|cognitivedissonance - 2017-07-28 |
I know way, way too much about Jay Ward Studios. His slow decline following a car crash (he was the first beneficiary of the Jaws of Life!) into paranoia, extreme agoraphobia and absurd levels of personal greed led him to do some strange things. He famously had a high level of "fun" creature comforts for employees, like free ice cream, espresso machines before that was a thing, go-karts, complicated costume parties with expensive party favors, while simultaneously paying his American employees on par with his Mexican employees across the border. He intended this to be progressive but in reality instead of paying the Mexicans like Americans, he was paying the Americans like Mexicans, and he would make up new studio positions that were variations on producer so his writing staff would be credited as production and his animation staff would be credited as development, so as to work around union rules.
The original concept for "The Munsters" was to be an animated sitcom, with a more lavish budget that Ward usually had. Chris Haywood had used the Ward brand to get it sold. Ward was keen to do it, but kept trying to negotiate for less expensive animation whilst trying to keep the same budget, the intention being to pocket the difference. Haywood ultimately just left Ward entirely and CBS let him do it live action.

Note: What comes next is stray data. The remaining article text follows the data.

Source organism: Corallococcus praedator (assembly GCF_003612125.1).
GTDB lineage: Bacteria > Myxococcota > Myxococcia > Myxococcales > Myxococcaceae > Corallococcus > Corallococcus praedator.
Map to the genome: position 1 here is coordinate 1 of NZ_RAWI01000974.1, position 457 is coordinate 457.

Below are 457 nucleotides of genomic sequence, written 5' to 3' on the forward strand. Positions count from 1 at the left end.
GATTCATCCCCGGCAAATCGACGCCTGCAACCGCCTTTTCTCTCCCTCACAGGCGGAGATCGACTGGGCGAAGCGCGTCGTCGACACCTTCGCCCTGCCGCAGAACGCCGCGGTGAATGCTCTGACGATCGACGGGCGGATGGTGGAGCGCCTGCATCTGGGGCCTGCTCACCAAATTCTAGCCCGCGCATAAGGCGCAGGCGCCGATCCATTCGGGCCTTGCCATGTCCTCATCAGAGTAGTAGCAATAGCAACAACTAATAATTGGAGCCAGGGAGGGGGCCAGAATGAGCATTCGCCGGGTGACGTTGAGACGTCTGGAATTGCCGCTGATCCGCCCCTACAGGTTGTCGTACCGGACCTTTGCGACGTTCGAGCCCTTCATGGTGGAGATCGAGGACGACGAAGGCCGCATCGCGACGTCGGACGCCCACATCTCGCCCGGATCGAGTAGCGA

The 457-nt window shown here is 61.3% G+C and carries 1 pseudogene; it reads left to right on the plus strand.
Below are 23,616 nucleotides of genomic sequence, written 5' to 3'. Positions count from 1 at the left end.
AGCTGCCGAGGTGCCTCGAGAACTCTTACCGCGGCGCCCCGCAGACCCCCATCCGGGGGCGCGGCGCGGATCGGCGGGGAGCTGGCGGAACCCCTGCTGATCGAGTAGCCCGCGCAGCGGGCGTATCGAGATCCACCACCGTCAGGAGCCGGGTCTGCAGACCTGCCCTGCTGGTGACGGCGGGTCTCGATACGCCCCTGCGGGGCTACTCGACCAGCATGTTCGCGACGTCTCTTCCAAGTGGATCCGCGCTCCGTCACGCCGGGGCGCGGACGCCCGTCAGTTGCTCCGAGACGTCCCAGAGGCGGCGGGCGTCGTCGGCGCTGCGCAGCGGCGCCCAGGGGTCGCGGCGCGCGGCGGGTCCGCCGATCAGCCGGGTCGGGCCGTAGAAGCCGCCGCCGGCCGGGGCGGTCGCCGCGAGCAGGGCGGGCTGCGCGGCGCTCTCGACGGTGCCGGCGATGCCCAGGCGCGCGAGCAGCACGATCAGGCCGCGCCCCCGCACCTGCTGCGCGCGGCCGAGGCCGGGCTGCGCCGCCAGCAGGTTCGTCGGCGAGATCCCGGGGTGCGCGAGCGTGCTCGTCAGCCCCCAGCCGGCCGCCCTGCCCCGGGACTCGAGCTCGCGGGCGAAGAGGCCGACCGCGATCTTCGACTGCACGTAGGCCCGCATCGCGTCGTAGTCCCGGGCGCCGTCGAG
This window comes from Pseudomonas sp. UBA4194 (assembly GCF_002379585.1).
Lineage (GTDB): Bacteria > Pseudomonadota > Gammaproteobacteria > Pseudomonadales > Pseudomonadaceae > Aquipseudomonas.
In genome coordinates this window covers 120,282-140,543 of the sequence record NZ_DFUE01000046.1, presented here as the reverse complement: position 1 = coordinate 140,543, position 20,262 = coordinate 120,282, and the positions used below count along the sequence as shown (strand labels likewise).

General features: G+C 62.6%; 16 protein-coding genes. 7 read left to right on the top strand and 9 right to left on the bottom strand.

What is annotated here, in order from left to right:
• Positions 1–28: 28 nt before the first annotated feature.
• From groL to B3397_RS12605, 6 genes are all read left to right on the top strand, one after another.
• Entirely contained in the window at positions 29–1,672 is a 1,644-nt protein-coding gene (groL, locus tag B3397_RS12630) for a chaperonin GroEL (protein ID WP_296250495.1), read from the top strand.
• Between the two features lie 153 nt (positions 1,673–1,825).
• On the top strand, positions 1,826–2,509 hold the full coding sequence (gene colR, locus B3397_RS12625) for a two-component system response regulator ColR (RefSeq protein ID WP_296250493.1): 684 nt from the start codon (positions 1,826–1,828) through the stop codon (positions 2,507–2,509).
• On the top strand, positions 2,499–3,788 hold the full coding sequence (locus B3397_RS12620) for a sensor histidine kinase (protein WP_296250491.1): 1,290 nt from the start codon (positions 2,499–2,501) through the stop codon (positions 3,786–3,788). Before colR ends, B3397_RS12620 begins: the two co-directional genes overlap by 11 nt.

It all came crashing down for Ward when he went on Johnny Carson dressed as a Gilbert and Sullivan character, carrying a five foot long salami. He had some sort of nervous breakdown and just sat there for five minutes, giggling stupidly. After that, he became a recluse and would only talk to employees via office telephone. Cap'n Crunch was designed to look like Ward during his Johnny Carson meltdown and the cereal
Company didn't get that it was an office in-joke. And now you know.